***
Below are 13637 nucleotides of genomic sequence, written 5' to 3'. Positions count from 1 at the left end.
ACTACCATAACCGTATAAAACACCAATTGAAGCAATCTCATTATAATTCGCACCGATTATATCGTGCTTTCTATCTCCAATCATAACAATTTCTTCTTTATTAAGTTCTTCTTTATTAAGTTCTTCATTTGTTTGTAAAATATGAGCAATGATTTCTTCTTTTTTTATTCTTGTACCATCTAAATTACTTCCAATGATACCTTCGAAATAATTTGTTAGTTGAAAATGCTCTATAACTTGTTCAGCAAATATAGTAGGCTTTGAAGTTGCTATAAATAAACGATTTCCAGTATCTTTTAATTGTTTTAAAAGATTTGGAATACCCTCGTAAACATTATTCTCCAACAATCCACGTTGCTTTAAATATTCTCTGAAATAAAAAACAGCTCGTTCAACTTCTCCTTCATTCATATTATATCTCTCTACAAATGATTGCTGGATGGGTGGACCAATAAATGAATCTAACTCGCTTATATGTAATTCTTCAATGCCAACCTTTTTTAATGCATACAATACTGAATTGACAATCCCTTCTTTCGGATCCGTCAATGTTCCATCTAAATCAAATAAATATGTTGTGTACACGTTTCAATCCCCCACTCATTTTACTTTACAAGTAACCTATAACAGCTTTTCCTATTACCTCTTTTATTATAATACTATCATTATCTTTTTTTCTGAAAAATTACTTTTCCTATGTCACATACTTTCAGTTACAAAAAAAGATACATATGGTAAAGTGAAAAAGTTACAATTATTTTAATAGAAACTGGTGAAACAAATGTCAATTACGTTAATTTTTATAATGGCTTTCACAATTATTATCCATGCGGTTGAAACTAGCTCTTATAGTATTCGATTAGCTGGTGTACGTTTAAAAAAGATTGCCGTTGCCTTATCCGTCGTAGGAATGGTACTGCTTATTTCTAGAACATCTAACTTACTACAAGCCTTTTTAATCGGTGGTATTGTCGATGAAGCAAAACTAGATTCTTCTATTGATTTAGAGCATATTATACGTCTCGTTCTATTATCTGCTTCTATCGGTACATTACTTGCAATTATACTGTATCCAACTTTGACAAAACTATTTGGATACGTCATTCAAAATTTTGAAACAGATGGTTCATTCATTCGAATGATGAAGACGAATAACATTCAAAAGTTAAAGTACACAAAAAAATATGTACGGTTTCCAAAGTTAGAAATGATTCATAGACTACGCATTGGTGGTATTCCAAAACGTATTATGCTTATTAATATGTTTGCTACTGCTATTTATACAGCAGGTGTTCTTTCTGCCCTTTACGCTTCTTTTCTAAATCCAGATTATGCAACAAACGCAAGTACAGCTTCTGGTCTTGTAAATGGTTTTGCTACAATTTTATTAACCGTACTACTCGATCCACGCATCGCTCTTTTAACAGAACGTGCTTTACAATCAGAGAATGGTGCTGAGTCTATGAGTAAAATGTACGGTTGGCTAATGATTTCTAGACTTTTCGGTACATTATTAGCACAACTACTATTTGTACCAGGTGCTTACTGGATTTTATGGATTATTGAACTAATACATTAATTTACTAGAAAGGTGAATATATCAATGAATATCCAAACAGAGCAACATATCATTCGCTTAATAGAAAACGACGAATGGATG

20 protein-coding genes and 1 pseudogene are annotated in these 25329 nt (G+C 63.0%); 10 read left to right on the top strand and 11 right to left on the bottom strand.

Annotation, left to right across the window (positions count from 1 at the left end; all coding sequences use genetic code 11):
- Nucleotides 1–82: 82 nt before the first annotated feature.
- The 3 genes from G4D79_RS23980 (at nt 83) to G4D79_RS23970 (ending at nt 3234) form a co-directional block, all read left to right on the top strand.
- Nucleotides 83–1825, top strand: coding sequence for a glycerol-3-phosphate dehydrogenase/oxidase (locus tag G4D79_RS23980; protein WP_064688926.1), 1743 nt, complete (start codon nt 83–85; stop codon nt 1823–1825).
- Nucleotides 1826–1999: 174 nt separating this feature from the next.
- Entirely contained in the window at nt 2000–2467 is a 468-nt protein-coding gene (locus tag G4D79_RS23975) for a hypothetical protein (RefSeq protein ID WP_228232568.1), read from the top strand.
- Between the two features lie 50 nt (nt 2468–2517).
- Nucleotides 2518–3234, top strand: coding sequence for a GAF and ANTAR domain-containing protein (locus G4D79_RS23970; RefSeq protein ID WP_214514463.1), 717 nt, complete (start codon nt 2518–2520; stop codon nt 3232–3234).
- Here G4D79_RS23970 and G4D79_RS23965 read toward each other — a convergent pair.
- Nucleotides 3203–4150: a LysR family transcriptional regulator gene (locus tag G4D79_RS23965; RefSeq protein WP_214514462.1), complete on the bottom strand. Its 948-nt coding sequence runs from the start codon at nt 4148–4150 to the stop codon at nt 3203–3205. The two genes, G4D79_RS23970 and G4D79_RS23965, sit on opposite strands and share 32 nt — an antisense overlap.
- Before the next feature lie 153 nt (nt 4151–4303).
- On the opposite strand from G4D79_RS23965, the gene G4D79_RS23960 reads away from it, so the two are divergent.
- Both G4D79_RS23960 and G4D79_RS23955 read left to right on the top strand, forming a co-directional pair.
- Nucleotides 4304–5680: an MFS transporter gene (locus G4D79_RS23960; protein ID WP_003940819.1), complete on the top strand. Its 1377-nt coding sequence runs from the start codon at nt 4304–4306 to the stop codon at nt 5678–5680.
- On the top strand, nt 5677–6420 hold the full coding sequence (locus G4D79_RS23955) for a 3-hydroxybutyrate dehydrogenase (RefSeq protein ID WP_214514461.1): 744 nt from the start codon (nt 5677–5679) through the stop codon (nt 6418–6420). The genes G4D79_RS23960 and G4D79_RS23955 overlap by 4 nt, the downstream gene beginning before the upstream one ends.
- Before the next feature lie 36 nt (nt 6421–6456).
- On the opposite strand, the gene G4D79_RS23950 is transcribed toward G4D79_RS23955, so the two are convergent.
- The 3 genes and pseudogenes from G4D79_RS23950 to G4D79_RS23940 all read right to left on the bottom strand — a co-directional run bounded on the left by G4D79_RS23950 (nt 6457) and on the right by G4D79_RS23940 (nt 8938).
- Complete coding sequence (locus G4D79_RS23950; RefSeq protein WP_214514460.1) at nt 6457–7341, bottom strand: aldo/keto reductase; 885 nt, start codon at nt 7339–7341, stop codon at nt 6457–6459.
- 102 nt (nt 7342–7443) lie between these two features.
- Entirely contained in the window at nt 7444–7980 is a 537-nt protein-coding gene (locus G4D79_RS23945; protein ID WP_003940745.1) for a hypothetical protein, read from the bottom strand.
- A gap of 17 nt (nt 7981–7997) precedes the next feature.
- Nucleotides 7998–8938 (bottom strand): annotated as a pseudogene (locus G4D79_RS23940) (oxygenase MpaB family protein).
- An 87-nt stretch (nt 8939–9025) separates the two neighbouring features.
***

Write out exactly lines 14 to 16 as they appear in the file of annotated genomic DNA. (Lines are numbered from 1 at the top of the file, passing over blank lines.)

- Before the next feature lie 153 nt (nt 4151–4303).
- On the opposite strand from G4D79_RS23965, the gene G4D79_RS23960 reads away from it, so the two are divergent.
- Both G4D79_RS23960 and G4D79_RS23955 read left to right on the top strand, forming a co-directional pair.